After nearly a decade of supervising employees, interns, and volunteers I still love it. There is never a dull moment. In addition to being a supervisor, I am also a hiring manager. The hiring process entails my least favorite responsibility. Between recruiting, screening, interviewing, interviewing some more, checking references, and making offers the thing I like least is screening. Can you guess why? It’s because I am a fixer – very solution focused. A true macro social worker.
Macro social work activities benefit large groups of clients, or society in general, by introducing large scale positive change through systemic solutions. The screening process kicks my macro social work brain into overdrive – needs assessment, strategic planning, program implementation, capacity building, staff development, evaluation. I have received applications and resumes that are incomplete, poorly written, missing essential materials, and addressed to the wrong person. I have received resumes and applications from applicants with multiple degrees and professional degrees for positions that require only a bachelor’s degree. I have received resumes and applications from candidates who disclose very personal information that would be illegal for me to ask them on an interview. I am mentally and professionally bombarded with red flags before I ever contact candidates to conduct a telephone screening (step 1 in my process). The macro social worker in me doesn’t just want to fill an open position with the best candidate. The macro social worker in me wants to fix the systems that lead to these incidences – education, economic, judicial, etc. I want to address the class and opportunity disparities that show up on paper before I ever meet someone in person. I have to admit that when I am screening 200 resumes over a 30 day period it can be overwhelming. It can also be motivating.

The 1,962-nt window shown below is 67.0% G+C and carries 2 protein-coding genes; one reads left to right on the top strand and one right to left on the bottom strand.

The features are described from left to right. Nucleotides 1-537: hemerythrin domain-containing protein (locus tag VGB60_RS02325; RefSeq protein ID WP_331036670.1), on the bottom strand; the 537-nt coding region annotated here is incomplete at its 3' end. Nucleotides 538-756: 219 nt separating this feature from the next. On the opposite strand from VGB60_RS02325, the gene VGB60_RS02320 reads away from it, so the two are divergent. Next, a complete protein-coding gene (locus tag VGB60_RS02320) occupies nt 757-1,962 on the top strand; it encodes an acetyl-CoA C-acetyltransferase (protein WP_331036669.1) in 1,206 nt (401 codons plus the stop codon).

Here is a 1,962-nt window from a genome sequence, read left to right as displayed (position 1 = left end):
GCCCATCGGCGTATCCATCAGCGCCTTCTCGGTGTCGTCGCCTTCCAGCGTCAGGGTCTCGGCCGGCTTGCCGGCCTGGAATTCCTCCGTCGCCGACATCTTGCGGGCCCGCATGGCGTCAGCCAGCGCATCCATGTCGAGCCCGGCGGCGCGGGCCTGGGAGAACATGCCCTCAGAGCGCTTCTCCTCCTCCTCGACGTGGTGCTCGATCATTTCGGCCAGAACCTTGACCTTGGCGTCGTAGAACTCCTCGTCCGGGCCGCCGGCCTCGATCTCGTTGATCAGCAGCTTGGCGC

I am committed to the development and sustainability of both companies and employees. I have been told on many occasions that I care too much or I am not like other hiring managers. There’s likely some truth there. I have conducted both telephone and in person interviews with candidates I knew I would not hire so that I could give them career and academic advice. I have sent recommendations by email to candidates instead of a standard rejection letter. I celebrate with candidates who have turned down my offer to accept a position with a company that better meets their personal and professional needs. It’s time consuming and I can’t do it as often as I would like, so I formed Packaged For Success to share my academic and career knowledge and experience with a wider audience. This is more than a marketable skill – career and organizational development are a part of my calling.
Oh, and many of those unqualified, over-qualified, and unsure candidates have become donors and volunteers and have also given me recommendations of qualified candidates and interns.
What is your least favorite part of the hiring process?
Contact me for assistance with recruiting, training, and retaining a strong workforce.
Nicki Sanders, The Packaged For Success Coach, is an Adjunct Professor with an extensive background in developing and managing internship programs. She is a skilled program manager, coach, trainer, and group facilitator who has packaged her Masters of Social Work degree and 20 years of work experience into Packaged For Success, a full service training and professional development company.
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